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Oracle - Work With Java

Oracle - Work With Java

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Published by oracle412
oracle foreign key primary key constraints performance tuning MTS IOT 9i block size backup rman corrupted column drop rename recovery controlfile backup clone architecture database archives export dump dmp duplicate rows extents segments fragmentation hot cold blobs migration tablespace locally managed redo undo new features rollback ora-1555 shrink free space user password link TNS tnsnames.ora listener java
oracle foreign key primary key constraints performance tuning MTS IOT 9i block size backup rman corrupted column drop rename recovery controlfile backup clone architecture database archives export dump dmp duplicate rows extents segments fragmentation hot cold blobs migration tablespace locally managed redo undo new features rollback ora-1555 shrink free space user password link TNS tnsnames.ora listener java

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Published by: oracle412 on Jun 17, 2011
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06/27/2014

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How can I work with Java in the Database? Administration TipsCopyright © Howard Rogers 2001 1/11/2001 Page
1 of 2
 
How can I work with Java in the Database?
You can start by using Java Stored Procedures. Here, I’ll show you how you can make Javado the absolute classic job of updating the salary field for a specified employee in the EMPtable. It’s a useless thing to do in real life: Java is a complex language, and makes doingvery simple things (like ‘update emp set sal=…’) incredibly hard work –and you’d be a mugto do it in real life. But Java’s complexities also mean that doing very complex things aremuch easier than trying to do it with PL/SQL or SQL alone.I’m not taking you down the very-complex-made-easy path (partly because I think we’llboth get lost!). But at least this simple example will give you an idea of how to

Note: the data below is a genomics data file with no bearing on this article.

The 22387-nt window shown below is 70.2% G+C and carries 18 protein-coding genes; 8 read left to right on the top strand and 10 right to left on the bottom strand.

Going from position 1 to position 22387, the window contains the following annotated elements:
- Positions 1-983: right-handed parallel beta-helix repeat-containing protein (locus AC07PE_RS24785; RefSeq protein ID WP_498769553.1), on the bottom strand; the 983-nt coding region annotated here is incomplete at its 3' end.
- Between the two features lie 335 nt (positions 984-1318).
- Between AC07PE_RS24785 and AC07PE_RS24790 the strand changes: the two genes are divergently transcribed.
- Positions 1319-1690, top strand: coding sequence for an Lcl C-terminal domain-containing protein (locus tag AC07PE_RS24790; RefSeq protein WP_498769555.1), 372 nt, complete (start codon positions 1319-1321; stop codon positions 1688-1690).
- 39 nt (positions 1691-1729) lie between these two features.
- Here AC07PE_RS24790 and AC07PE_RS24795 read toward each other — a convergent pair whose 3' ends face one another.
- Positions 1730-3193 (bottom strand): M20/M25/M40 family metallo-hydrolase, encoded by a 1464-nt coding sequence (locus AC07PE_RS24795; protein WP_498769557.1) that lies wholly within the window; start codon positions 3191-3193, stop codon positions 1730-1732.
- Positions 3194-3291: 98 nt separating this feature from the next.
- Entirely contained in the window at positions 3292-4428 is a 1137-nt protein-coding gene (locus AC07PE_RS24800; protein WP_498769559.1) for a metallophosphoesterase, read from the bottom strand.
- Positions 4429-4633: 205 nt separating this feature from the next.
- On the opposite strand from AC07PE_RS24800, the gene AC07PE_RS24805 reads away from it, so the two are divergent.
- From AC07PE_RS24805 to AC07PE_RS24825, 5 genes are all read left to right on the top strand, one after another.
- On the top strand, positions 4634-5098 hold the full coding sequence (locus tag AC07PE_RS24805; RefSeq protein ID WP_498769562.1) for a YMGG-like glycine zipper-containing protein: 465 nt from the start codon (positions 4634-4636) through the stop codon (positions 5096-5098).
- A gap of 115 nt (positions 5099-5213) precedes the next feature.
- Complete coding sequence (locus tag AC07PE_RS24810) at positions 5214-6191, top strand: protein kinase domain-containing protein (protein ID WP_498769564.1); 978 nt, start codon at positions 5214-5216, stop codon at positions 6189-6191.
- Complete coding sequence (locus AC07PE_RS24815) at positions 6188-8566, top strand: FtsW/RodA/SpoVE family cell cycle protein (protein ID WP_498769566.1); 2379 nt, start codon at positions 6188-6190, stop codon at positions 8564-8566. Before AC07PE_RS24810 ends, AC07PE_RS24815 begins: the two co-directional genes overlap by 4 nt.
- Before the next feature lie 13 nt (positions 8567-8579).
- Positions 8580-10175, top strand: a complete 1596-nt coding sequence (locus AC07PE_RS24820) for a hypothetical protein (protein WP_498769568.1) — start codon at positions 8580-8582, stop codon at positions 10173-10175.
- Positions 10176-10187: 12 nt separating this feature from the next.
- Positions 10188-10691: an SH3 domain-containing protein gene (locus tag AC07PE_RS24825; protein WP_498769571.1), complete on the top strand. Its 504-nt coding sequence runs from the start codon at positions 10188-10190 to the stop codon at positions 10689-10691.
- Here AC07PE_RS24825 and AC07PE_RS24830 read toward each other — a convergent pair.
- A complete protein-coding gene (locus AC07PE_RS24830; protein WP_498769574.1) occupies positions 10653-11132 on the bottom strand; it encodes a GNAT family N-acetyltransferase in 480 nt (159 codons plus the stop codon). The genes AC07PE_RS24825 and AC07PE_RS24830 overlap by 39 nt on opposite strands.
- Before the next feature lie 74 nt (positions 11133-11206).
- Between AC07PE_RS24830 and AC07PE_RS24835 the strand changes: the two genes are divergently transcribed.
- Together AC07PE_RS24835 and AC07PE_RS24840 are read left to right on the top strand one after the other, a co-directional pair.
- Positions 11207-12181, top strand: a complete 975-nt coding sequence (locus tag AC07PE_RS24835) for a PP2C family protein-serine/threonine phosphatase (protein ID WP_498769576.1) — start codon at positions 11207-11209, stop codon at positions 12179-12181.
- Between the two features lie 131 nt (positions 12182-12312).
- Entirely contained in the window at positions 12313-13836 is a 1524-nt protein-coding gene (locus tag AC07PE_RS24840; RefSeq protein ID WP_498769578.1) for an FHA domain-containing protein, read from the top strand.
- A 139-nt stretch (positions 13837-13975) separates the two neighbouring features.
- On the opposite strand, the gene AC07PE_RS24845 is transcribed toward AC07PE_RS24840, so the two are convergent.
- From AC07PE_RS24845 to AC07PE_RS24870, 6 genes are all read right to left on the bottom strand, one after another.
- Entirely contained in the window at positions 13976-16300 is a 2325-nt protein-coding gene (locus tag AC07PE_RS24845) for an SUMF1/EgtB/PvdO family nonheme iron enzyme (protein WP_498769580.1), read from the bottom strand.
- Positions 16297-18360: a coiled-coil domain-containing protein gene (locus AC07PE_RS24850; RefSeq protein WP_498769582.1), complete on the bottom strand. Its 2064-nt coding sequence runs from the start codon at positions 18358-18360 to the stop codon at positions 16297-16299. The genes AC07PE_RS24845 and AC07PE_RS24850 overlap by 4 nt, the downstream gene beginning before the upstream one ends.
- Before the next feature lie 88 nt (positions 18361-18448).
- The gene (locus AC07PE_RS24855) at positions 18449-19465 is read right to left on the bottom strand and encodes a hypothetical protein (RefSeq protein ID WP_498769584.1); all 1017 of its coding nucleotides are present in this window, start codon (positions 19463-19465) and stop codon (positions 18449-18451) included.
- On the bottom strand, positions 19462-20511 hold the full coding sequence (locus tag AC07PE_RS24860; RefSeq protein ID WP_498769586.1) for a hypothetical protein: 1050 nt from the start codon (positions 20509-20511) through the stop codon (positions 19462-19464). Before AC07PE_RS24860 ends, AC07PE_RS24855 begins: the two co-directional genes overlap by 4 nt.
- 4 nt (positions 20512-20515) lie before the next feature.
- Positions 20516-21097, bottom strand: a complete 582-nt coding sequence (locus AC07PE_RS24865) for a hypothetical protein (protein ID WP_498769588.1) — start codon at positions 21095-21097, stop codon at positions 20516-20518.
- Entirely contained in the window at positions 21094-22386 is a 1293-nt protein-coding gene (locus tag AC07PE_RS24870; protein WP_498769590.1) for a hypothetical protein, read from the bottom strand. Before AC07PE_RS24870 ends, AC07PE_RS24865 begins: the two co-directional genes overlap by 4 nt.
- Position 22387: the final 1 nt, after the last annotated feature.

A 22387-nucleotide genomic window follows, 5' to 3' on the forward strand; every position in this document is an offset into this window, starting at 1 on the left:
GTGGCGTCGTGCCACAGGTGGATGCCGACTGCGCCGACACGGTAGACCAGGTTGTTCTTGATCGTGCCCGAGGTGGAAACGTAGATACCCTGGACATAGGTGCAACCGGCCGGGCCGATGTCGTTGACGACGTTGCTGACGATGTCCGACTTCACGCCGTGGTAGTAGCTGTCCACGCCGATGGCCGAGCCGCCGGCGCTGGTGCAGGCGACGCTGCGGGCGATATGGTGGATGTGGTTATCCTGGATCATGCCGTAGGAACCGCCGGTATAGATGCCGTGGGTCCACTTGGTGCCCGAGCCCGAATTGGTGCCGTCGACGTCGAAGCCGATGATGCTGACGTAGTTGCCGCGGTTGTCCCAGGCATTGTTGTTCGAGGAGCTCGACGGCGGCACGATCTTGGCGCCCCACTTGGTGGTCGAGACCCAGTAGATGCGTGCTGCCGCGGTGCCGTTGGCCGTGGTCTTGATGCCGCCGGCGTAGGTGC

start
toget Java working for you.First, copy this script
exactly
into a text editor (notepad or vi, for example), and save it ina file called Test.java (and yes, there’s a capital “T” and a lower case “j” there, and bothare significant). Save it in your Oracle_Home directory (it doesn’t have to be saved there,but it makes things a bit easier later on).
import java.sql.*;public class Test {public static void updateSal(int empid, int salary) {try{Connection connection = DriverManager.getConnection("jdbc:oracle:kprb:");Statement statement = connection.createStatement();int norows = statement.executeUpdate("UPDATE emp SET sal = "+salary+"WHERE empno = "+empid);connection.commit();}catch (SQLException e) {System.out.println(e);}}}
A word to the wise: that statement is case sensitive like you wouldn’t believe! When Iinadvertently tried it with its line 7 reading “…CreateStatement();” the second stageproduced errors complaining that “CreateStatement” was not a method it was aware of.Quite right too: it knows about ‘createStatement’ with the lower case “c”! If you can’tmanage to type all that in
exactly 
, therefore, you’ll find a working, tested version on the“Scripts” page of this website.Second, in your Oracle_Home directory (wherever that might be) type the followingcommand:
loadjava –u scott/tiger@SID –r Test.java
The “SID” there should obviously be replaced with the actual name of the Instance inwhich you wish to run this Java Stored Procedure. That must relate to an entry in yourtnsnames.ora file.

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